Sunday, September 11, 2016

murder rates rose in a quarter of the nation's one hundred largest cities



NYTimes |  In 2015, Baltimore’s murder rate not only increased the most among the 100 top cities, it also reached a historic high of 55 homicides per 100,000 residents. Its previous record high was in 1993, when the rate was 48.

Some experts attribute the sudden spike in violence largely to a flood of black-market opiates looted from pharmacies during riots in April 2015. The death of Freddie Gray, a young black man who sustained a fatal spinal cord injury in police custody, had set off the city’s worst riots since the death of the Rev. Dr. Martin Luther King Jr.

During the riots, nearly 315,000 doses of drugs were stolen from 27 pharmacies and two methadone clinics, according to the Drug Enforcement Administration, a number much higher than the 175,000 doses the agency initially estimated.

Most of the homicides in Baltimore were connected to the drug trade, and what happened in 2015 was a result of more people “getting into the game of selling drugs,” said Jeffrey Ian Ross, a criminologist at the University of Baltimore.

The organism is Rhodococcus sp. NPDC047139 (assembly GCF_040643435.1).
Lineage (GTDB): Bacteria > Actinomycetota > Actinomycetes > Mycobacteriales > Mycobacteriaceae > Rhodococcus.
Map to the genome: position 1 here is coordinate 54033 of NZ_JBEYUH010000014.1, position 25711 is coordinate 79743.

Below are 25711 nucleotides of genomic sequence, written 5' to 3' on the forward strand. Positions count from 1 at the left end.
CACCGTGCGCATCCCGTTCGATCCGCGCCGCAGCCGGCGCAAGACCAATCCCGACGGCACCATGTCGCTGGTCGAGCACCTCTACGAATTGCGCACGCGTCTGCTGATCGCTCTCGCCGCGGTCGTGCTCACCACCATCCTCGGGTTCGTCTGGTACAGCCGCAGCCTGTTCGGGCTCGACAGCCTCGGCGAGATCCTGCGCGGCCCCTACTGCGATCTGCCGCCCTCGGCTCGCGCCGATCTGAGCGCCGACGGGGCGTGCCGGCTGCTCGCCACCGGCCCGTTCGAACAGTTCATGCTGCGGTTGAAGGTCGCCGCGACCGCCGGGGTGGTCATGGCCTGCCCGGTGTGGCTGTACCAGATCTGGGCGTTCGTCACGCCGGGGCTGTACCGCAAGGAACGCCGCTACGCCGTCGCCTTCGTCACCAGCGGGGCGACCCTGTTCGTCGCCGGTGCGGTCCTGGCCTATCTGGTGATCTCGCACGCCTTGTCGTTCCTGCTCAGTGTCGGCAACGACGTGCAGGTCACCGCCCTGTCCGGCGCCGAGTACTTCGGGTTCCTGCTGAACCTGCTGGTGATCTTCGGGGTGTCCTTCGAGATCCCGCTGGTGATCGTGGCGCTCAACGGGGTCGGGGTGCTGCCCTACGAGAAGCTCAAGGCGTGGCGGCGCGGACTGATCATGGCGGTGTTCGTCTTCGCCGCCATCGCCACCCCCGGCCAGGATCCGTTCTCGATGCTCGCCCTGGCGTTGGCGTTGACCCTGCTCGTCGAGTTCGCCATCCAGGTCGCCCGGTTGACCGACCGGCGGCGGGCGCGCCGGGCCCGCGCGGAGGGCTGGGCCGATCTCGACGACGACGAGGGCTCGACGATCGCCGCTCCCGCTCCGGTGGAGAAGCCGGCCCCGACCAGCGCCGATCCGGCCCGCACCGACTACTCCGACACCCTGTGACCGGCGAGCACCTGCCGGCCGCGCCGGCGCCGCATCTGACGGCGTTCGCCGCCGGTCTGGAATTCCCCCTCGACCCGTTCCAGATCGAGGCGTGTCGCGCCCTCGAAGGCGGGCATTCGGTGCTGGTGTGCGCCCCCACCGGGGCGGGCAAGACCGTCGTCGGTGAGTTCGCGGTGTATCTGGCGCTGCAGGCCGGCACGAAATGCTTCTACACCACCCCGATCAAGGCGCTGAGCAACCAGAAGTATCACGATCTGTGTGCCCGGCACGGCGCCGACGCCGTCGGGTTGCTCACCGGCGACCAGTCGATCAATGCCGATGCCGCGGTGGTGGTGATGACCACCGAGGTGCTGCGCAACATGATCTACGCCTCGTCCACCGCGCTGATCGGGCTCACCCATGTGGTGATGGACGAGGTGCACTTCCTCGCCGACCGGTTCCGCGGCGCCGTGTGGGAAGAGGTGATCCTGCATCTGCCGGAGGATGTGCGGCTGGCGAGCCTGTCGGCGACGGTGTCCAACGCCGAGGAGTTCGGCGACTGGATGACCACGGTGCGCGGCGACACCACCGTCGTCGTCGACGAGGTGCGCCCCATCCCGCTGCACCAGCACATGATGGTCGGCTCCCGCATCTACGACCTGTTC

Police commanders have said that an oversupply of inventory from looting resulted in a violent battle for customers among drug gangs.

“This would have caused a disruption in drug markets, with more people trying to maintain or increase their market share,” Dr. Ross said. “You have new entrants coming into the field, altering the supply and demand of illegal drugs in those neighborhoods,” often leading to increased violence.

If the drug theory holds true, the killings in Baltimore should subside this year. A midyear violent crime survey by theMajor Cities Chiefs Police Association showed that while killings were up among 60 large cities, they were slightly down in Baltimore.

“I’m not going to say they’re going to return to historic lows, but we hit a peak last year and things are settling themselves out,” Dr. Ross said.